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Low-noise amplifiers (LNAs) form the input stage of the receiving part of nearly any communications system. The main task of these subcircuits is to amplify the wanted signal without deteriorating the signal-to-noise ratio. In most cases, the desired signal is very weak. The noise figure is seen as the main describing figure of merit for the transistors used in such applications. It determines the minimum amount of noise that is added in the transistor stage. The noise figure is not a hard figure, as it depends on the bias and especially the input matching conditions.
According to many microwave textbooks, nothing is easier than the design of a matching network for a specific transistor. The engineer simply needs to know the S-and noise parameters at an appropriate bias point for that transistor. Yet a design problem might arise if stability is a concern. The noise match is routinely done by setting the input noise and output gain match, which is a standard procedure in many textbooks (e.g., Ref. 1, Ch. 4.1.2). There is not much room to influence or even improve the stability factor. As a result, stability is often checked only after the design is completed.
The "traditional" way of making a noise match is repeated here. For a given transistor, a set of S-and noise parameters, Snm and N, is available at the bias point of interest. The noise match, τM, is taken from the set of noise parameters, N, at the operating frequency. The load match, τL (index L means Load), is then calculated for maximum gain. With this procedure, the question of stability is ignored. It can only be checked after the τL is determined. With a general τS (index S means Source, presented to the input of the transistor), the noise figure, F, is calculated as:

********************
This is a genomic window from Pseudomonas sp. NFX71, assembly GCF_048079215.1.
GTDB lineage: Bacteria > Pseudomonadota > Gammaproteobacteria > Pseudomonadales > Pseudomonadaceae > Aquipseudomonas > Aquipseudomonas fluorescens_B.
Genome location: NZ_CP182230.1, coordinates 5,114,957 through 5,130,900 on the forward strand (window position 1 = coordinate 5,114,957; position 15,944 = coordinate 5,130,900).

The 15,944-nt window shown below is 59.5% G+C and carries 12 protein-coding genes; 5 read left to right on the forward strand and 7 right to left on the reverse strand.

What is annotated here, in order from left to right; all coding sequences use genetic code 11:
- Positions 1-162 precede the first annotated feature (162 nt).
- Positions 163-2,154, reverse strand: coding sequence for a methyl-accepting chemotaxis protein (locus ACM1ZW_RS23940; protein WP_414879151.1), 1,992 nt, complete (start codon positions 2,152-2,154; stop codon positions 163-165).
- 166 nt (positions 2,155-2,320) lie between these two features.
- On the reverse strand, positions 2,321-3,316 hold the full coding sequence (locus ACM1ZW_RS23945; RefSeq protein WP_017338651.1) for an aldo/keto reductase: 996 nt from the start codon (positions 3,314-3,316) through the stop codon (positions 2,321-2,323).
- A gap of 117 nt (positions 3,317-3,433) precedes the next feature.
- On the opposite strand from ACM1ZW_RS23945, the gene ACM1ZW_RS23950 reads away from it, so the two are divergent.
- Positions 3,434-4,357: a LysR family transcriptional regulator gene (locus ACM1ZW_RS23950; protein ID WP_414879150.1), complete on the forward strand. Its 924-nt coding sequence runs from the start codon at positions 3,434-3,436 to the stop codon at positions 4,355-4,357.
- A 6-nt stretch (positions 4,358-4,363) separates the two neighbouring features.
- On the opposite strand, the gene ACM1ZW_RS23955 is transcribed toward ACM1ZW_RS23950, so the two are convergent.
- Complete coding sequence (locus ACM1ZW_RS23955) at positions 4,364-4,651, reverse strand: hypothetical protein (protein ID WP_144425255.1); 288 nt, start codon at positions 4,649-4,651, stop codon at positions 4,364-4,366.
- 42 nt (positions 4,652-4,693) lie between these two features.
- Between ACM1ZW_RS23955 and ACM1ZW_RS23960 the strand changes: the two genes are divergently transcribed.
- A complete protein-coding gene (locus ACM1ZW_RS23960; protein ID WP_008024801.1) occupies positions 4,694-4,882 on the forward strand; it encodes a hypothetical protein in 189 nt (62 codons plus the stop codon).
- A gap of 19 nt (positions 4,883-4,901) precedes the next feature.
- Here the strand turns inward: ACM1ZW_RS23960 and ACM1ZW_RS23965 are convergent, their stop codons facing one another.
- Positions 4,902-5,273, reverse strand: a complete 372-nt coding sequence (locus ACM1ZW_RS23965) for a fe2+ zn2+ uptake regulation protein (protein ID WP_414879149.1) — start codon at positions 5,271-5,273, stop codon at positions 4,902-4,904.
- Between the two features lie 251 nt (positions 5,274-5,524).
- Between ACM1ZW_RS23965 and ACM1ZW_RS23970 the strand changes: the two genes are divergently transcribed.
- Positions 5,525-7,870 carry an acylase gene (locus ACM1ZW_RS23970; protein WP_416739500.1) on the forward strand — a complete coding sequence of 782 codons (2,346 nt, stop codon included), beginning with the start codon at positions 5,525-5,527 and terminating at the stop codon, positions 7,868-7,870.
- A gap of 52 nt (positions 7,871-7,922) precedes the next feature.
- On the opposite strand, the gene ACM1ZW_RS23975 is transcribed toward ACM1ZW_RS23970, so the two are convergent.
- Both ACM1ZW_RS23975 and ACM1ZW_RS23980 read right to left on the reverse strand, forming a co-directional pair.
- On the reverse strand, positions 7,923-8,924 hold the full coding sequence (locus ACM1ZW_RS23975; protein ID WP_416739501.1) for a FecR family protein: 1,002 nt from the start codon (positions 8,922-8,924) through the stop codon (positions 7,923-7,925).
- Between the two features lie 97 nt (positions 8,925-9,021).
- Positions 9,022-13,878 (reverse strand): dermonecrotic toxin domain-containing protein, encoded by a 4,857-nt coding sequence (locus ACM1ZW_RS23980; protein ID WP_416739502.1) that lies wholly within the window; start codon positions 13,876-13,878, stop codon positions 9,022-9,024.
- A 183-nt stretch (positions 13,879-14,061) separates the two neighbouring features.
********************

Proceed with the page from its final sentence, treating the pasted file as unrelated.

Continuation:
where rn = Rn/Z0. Note that Z0 is the characteristic impedance of the transistor (in most cases, 50 Ω). Two points should be emphasized at this stage:
- As can be seen from Eq. 1, only the input impedance τS determines the noise figure, F, from an application point of view. FMIN, rn, and τM are characteristics of the transistor in the selected bias point. To get the minimum noise figure available, FMIN, τS should be set to TM.
- F is not affected by the load impedance, τL
The stability of a given transistor is mostly described by the K-factor, which is computed as follows:
Because many textbooks explain why K > 1 means unconditional stability, that information is not repeated here (see Ref. 2 or Ref. 3 for further explanation). With the procedure described, it is helpful if the transistor is unconditionally stable at any frequency. Unfortunately, this is not the case for many devices. In a lot of applications, the circuit designer is choosing the transistor according to parameters presented on its datasheet, such as available gain, third-order intercept point (IP3), operating voltage, FMIN, and others. The last step is to check the transistor's Sparameters for stability. In the design stage, it may be found that the transistor tends to oscillation. This knowledge is especially damaging when gained at the production stage.
Fortunately, it is possible to " stabilize" a transistor when the LNA is designed. The overall rule is to decrease the gain of the entire LNA. This approach will help to increase the K-factor and thus stabilize the LNA. From a circuitdesign point of view, the following possibilities exist:
- Mismatch the output. This approach will decrease the stage's gain and improve the stability. But it also may lead to matching problems regarding the following LNA stage. In addition, S22 may be deteriorated. Looking at the numerator of Eq. 2, it is clear that this approach may not really help to increase the K-factor.